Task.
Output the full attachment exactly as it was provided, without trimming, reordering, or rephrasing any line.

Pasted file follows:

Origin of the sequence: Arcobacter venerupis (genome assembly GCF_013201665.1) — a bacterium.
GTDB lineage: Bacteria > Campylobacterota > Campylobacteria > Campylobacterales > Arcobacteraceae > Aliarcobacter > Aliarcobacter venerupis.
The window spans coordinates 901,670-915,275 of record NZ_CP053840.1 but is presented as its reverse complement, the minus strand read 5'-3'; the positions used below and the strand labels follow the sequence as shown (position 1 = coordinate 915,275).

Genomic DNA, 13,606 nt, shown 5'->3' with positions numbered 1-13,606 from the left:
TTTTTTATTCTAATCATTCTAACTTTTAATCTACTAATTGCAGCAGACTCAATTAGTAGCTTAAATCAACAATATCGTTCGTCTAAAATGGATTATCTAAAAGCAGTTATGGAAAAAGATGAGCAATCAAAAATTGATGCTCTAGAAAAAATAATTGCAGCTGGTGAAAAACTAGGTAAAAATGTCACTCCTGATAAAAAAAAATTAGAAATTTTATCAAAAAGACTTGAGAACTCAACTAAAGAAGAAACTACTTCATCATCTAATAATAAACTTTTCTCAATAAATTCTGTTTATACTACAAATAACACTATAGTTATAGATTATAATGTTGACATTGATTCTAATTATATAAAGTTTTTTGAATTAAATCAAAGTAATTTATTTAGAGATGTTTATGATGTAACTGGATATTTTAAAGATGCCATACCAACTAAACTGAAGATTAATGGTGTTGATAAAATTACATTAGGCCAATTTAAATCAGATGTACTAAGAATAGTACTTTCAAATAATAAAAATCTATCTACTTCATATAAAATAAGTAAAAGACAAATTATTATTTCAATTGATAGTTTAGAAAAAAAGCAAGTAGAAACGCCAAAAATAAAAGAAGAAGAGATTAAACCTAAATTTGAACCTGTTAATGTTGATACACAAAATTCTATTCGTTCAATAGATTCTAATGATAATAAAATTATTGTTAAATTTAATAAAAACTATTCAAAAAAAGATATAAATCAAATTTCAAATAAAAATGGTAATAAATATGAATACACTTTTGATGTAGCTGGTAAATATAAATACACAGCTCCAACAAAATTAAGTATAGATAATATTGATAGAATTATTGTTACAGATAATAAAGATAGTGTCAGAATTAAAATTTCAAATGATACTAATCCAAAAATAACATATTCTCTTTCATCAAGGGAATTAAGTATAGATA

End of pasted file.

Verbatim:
Origin of the sequence: Arcobacter venerupis (genome assembly GCF_013201665.1) — a bacterium.
GTDB lineage: Bacteria > Campylobacterota > Campylobacteria > Campylobacterales > Arcobacteraceae > Aliarcobacter > Aliarcobacter venerupis.
The window spans coordinates 901,670-915,275 of record NZ_CP053840.1 but is presented as its reverse complement, the minus strand read 5'-3'; the positions used below and the strand labels follow the sequence as shown (position 1 = coordinate 915,275).

Genomic DNA, 13,606 nt, shown 5'->3' with positions numbered 1-13,606 from the left:
TTTTTTATTCTAATCATTCTAACTTTTAATCTACTAATTGCAGCAGACTCAATTAGTAGCTTAAATCAACAATATCGTTCGTCTAAAATGGATTATCTAAAAGCAGTTATGGAAAAAGATGAGCAATCAAAAATTGATGCTCTAGAAAAAATAATTGCAGCTGGTGAAAAACTAGGTAAAAATGTCACTCCTGATAAAAAAAAATTAGAAATTTTATCAAAAAGACTTGAGAACTCAACTAAAGAAGAAACTACTTCATCATCTAATAATAAACTTTTCTCAATAAATTCTGTTTATACTACAAATAACACTATAGTTATAGATTATAATGTTGACATTGATTCTAATTATATAAAGTTTTTTGAATTAAATCAAAGTAATTTATTTAGAGATGTTTATGATGTAACTGGATATTTTAAAGATGCCATACCAACTAAACTGAAGATTAATGGTGTTGATAAAATTACATTAGGCCAATTTAAATCAGATGTACTAAGAATAGTACTTTCAAATAATAAAAATCTATCTACTTCATATAAAATAAGTAAAAGACAAATTATTATTTCAATTGATAGTTTAGAAAAAAAGCAAGTAGAAACGCCAAAAATAAAAGAAGAAGAGATTAAACCTAAATTTGAACCTGTTAATGTTGATACACAAAATTCTATTCGTTCAATAGATTCTAATGATAATAAAATTATTGTTAAATTTAATAAAAACTATTCAAAAAAAGATATAAATCAAATTTCAAATAAAAATGGTAATAAATATGAATACACTTTTGATGTAGCTGGTAAATATAAATACACAGCTCCAACAAAATTAAGTATAGATAATATTGATAGAATTATTGTTACAGATAATAAAGATAGTGTCAGAATTAAAATTTCAAATGATACTAATCCAAAAATAACATATTCTCTTTCATCAAGGGAATTAAGTATAGATA